Monday 22 October 2018

Is US hedge fund titan right to bet against eurozone?

Founder of Bridgewater Associates Ray Dalio. Photo: Larry Busacca/Getty Images for The New York Times
Founder of Bridgewater Associates Ray Dalio. Photo: Larry Busacca/Getty Images for The New York Times

Nir Kaissar

Hedge fund titan Ray Dalio is famously enigmatic, but his latest wager may be the most puzzling yet.

Bloomberg News reported on Thursday that the fund Dalio founded, Bridgewater Associates, has made a $22bn bet that many of Europe's biggest companies in the blue-chip Euro Stoxx 50 Index are poised to decline.

According to Bloomberg News, Dalio "has a checklist to identify the best time to sell stocks: a strong economy, close to full employment and rising interest rates."

It's an old idea. Economic fortunes are reliably cyclical, even if no one can precisely predict the turns. Booms tend to be followed by busts, and vice versa, and stock prices often go along for the ride.

By that measure, it seems like a precarious time for US stocks. The US's real GDP has grown for eight consecutive years, by 2.2pc annually from 2010 to 2017. Unemployment has declined to 4.1pc from 10pc in late 2009. And the yield on the 10-year US Treasury is up to 2.9pc from 2.1pc in September - an increase of nearly 40pc.

The problem with Dalio's checklist, however, is that stock prices take their cue from companies' fundamentals, not the economy. Yes, companies' collective fortunes often reflect those of the broader economy, but not always. And when the two diverge, the relationship between economic results and stock prices breaks down, too.

US companies have done even better than the US economy in recent years. Earnings per share for the S&P 500 Index have grown by 9.7pc a year from 2010 to 2017, or real growth of 8pc. That's more than double the long-term earnings growth of 4pc a year since 1871, and four times the real growth rate of 2pc, according to data compiled by Yale professor Robert Shiller. It's no surprise that the S&P 500 is up 11.6pc annually over the last eight years through 2017.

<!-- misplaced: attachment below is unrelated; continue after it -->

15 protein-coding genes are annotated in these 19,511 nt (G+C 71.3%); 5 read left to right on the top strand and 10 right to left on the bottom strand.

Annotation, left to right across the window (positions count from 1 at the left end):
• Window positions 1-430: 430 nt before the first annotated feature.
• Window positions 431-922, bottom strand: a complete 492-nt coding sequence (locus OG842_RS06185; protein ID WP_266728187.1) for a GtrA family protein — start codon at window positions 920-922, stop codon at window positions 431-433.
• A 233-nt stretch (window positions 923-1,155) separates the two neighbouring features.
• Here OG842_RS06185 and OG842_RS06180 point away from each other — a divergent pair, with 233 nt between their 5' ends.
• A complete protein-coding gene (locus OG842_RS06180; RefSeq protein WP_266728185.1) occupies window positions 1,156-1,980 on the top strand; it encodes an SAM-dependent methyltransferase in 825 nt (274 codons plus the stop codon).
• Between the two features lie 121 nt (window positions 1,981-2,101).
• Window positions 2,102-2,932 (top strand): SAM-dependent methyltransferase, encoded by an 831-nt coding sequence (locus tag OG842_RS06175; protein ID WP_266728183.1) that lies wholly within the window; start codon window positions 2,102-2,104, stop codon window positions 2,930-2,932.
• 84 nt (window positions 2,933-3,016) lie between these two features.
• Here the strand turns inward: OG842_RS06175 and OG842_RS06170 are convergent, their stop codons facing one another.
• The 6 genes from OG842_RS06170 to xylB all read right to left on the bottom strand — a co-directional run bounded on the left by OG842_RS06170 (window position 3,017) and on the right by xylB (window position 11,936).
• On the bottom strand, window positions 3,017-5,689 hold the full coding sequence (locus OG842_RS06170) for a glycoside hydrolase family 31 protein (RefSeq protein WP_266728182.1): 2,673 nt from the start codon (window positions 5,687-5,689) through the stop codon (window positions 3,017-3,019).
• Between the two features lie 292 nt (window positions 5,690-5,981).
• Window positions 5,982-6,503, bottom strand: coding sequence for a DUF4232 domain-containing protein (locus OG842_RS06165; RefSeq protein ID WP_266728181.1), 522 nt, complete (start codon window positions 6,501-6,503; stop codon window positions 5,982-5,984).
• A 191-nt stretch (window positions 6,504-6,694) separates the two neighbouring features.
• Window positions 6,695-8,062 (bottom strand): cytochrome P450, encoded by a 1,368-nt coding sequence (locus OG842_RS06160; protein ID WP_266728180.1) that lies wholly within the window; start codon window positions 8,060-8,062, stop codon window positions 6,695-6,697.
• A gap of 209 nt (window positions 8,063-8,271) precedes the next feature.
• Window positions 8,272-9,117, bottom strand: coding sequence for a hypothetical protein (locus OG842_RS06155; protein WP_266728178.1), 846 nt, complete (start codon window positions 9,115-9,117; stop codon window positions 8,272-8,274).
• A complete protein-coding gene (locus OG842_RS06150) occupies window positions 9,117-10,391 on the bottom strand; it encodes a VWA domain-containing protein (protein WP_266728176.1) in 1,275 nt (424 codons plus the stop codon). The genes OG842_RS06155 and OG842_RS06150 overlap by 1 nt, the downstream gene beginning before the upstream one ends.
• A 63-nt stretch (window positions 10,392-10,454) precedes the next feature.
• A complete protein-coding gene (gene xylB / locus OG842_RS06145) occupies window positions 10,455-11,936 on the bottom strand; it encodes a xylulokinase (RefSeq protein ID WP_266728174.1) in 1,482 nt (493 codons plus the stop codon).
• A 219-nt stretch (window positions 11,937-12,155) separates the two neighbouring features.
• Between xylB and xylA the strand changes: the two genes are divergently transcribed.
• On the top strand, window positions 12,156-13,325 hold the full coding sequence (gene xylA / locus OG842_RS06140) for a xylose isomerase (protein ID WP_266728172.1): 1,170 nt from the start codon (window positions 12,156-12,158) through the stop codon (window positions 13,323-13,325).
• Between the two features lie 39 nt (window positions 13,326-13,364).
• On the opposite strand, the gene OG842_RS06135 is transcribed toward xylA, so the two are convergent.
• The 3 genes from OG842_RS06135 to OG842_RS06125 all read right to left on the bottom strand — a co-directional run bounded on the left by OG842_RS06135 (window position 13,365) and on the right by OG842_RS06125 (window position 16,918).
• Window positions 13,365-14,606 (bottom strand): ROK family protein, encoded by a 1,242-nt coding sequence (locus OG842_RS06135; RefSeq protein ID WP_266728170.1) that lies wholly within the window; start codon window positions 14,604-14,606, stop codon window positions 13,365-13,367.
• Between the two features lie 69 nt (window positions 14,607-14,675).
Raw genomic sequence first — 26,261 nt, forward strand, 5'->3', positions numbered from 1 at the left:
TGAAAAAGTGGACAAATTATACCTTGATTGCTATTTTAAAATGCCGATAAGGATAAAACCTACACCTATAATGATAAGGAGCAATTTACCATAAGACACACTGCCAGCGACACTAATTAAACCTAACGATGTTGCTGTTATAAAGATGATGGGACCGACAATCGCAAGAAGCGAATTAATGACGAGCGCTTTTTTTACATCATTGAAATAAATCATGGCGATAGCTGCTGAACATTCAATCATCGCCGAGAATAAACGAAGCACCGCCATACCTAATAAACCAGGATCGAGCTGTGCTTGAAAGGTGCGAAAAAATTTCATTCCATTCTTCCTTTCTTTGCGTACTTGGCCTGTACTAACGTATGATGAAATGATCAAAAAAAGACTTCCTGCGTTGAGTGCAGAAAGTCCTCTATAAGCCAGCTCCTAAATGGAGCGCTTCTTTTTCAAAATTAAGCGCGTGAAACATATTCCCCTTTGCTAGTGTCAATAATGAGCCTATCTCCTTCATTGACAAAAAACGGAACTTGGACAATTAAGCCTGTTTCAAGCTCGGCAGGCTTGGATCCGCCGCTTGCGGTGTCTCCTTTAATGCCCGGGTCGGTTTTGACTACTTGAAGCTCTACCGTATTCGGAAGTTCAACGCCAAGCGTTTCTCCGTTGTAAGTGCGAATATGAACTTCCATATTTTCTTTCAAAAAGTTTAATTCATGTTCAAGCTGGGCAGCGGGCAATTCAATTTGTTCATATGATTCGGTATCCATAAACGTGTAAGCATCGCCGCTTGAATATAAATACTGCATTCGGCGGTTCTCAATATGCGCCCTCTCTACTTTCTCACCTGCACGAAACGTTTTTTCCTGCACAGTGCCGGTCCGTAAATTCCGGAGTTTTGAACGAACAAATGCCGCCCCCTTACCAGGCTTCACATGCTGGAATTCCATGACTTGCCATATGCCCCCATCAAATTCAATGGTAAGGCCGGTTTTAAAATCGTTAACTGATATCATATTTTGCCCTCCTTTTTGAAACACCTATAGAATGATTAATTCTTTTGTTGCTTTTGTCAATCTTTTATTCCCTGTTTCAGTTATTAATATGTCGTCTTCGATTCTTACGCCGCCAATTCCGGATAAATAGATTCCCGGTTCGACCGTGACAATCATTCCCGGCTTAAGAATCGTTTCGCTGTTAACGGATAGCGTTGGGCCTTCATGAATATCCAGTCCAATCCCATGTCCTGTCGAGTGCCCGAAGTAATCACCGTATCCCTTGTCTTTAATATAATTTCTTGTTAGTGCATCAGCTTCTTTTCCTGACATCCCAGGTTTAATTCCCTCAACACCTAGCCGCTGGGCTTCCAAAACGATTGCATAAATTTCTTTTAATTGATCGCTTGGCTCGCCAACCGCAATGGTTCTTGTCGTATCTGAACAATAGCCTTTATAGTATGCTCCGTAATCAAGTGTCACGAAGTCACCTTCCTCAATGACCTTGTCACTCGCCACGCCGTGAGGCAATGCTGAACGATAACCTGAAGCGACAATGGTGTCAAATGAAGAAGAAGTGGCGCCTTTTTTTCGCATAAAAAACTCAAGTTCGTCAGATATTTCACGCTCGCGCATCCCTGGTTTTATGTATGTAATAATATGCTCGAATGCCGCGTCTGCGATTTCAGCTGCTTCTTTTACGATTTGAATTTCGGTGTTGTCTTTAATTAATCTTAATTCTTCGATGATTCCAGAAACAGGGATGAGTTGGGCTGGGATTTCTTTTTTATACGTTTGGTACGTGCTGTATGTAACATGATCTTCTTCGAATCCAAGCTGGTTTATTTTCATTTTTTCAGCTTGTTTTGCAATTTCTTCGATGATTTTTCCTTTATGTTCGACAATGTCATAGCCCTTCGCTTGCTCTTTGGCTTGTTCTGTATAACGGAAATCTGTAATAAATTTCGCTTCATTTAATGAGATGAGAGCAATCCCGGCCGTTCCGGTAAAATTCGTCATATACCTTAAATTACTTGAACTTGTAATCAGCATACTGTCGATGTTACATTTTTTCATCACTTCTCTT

Given the recent performance of US companies, Dalio's checklist of economic bellwethers might understate the risks to US stockholders.

Consider, by contrast, how France and Germany have fared over the same time.

The two European powerhouses dominate the Euro Stoxx 50 Index. Their companies account for 34 of the stocks in the index and 67pc of its market capitalisation in euro.

France and Germany's growth rates have rivalled those of the US since 2010.

Like those in the US, Germany's economic results check the boxes on Dalio's list. Its real GDP grew by 1.9pc a year from 2010 to 2017. Its unemployment rate has declined to 5.8pc from 8.6pc in early 2010 and is even lower now than it was before the 2008 financial crisis. And the yield on its 10-year government bond has nearly tripled to 0.9pc since December.

France's success has been more modest, but it, too, checks the boxes.

Here's the disconnect, however: Unlike US companies, those in the Euro Stoxx 50 have performed horribly. Their revenue declined 1.3pc annually from 2010 to 2017.

Not surprisingly, stock prices have gone nowhere. The Euro Stoxx 50 is up just 2.1pc annually from 2010 to 2017 in euro. That's well below its annual growth of 5.3pc from 1987 to 2009, the earliest year for which numbers are available.

As Bloomberg News points out, information about Bridgewater's short bets on US stocks isn't available. It's possible that Dalio's scepticism is directed at US stocks rather than European ones and that Bridgewater is betting that a US bear market would drag down Europe, too. It's a legitimate concern. During the previous two downturns in 2000 and 2008, stocks sold off around the world.

But if Dalio thinks that Europe's economic numbers are concerning for its stocks, he may want to add a few more data points to that checklist. (Bloomberg)

Bloomberg

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